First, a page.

In the 1994 Disney live-action film The Jungle Book, Baloo, like all the other animals featured, does not speak. He first meets Mowgli as a cub when Mowgli finds him trapped inside a broken log. Mowgli frees him and they become fast friends. In a later scene, while Mowgli is escorting his childhood sweetheart Katherine "Kitty" Brydon through the jungle, Baloo appears and playfully wrestles with Mowgli, in the process temporarily scaring Kitty until Mowgli introduces his jungle friends to her. In a later tussle against soldiers working for Captain William Boone, the main villain, Baloo is shot and left for dead, but Mowgli finds him and locates Dr. Julius Plumford to save his life. In the final scene, after Boone's defeat, Dr. Plumford is shown to have successfully saved Baloo, and is seen standing with Baloo beside a waterfall.
In the 1996 Disney animated TV series Jungle Cubs, Baloo (voiced by Pamela Adlon) is a kind-hearted and genial cub. He likes to play with his friends (including his best friend Louie) and sometimes plays tricks on Bagheera in order to snap the latter out of his haughty attitude.
1998 live-action series
In the live-action TV series Mowgli: The New Adventures of the Jungle Book based on the original Jungle Book stories, Baloo is once again given a more sensible personality faithful to that of the books.
2010 animated series
In the Indian computer animated TV series The Jungle Book, Baloo (voiced by Jimmy Hibbert) is once again given a more conservative personality faithful to that of the books. He is also depicted in this series as wearing glasses and as bipedal.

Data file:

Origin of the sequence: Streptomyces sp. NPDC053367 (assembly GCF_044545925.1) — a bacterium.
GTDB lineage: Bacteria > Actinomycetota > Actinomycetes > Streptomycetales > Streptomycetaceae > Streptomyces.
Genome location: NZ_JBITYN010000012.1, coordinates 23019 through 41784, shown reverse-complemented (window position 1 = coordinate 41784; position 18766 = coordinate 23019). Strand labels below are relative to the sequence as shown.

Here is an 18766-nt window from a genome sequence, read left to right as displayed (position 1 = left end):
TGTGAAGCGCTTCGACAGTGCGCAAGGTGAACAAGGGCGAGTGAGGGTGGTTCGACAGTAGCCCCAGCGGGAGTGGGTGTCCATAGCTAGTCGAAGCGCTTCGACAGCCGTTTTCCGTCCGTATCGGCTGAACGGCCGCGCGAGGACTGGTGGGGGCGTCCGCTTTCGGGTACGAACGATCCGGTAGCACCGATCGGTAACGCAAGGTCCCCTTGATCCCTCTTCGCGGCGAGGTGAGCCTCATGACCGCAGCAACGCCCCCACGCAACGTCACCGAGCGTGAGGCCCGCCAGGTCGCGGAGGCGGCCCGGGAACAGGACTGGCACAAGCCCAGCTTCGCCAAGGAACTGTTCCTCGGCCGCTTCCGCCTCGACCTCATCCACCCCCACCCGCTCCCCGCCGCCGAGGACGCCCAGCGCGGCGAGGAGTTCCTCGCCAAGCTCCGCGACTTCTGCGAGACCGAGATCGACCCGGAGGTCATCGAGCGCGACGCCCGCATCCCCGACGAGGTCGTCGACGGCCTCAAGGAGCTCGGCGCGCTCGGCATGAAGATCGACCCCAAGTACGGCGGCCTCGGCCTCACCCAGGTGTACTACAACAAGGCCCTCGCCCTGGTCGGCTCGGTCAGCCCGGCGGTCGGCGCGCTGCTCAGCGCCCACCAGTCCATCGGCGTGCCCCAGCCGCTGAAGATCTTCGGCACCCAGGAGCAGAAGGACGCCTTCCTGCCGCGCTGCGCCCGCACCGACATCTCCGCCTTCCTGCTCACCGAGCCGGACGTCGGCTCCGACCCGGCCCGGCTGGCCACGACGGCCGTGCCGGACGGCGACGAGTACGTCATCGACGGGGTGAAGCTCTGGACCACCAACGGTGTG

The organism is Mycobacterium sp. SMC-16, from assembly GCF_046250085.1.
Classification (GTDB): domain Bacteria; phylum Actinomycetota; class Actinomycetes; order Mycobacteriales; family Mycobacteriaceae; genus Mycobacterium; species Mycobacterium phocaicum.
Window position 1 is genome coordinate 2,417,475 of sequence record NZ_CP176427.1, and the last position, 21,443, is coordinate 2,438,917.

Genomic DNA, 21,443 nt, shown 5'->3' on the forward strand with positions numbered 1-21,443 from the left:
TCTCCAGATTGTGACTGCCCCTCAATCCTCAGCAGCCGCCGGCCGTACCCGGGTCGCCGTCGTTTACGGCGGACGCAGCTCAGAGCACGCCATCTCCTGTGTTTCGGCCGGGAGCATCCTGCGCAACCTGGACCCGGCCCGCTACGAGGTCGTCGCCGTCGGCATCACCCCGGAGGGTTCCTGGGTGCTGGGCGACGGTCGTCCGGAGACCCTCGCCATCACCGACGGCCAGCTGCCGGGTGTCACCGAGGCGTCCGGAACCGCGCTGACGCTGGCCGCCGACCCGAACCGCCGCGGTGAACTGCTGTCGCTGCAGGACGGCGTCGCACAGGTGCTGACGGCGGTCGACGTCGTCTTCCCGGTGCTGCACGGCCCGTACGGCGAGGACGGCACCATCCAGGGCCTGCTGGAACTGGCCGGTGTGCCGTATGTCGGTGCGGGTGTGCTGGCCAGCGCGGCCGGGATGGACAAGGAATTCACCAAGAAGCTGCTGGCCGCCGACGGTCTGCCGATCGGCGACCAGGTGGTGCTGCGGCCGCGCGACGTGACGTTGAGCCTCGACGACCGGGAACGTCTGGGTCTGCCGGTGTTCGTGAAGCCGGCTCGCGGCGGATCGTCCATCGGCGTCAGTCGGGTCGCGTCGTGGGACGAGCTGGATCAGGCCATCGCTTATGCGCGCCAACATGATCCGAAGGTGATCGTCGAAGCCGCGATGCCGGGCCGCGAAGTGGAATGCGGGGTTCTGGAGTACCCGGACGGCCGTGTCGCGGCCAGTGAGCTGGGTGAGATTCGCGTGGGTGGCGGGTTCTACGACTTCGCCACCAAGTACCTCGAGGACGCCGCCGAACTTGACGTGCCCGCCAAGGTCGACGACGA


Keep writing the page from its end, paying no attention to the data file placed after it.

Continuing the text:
2016 live-action film
Baloo first appears when Kaa is about to devour Mowgli, and rescues him from the python before she can eat him. Baloo then takes Mowgli back to his cave and tells him to help him gather honey in exchange for saving his life. Eventually, Baloo and Mowgli form a strong attachment with Mowgli deciding that he wants to stay with Baloo until the winter season arrives. When Bagheera shows up, Mowgli reveals that he wants to live with Baloo. Baloo then speaks with Bagheera, and Baloo reluctantly agrees to send Mowgli away to the Man-village so he is safe from Shere Khan. To this end, he says he and Mowgli were never friends, hoping his lie will coerce Mowgli into going to the Man-village. However, before Mowgli can decide, monkeys under the command of the Gigantopithecus, King Louie, abduct him. Baloo and Bagheera track down the monkeys back to their temple, and fight them off long enough for Mowgli to hide from Louie. The ensuing chase results in Louie's apparent death. When Mowgli learns of Akela's death by Shere Khan from Louie, he angrily decides to face Shere Khan, and steals a torch from the man-village, accidentally starting a fire in the jungle. Baloo and Bagheera follow him in close pursuit and help to distract Shere Khan alongside Raksha and the rest of Mowgli's wolf pack so that Mowgli can set a trap that later kills Shere Khan. After Shere Khan is defeated and the fire extinguished, Mowgli is last seen sometime later with Baloo and Bagheera, having at last found his true home in the jungle.
2018 live-action film
- Kipling, Rudyard (2011). The Jungle Book. New Mexico, USA: CSF Publishing. ISBN 9781937487225.
- Boitani, L.; Cowling, R.M.; Dublin, H.T. (2008). "Change the IUCN Protected Area Categories to Reflect Biodiversity Outcomes.". PLoS Biology 6 (3): 436–438. doi:10.1371/journal.pbio.0060066.
|Wikimedia Commons has media related to Baloo.|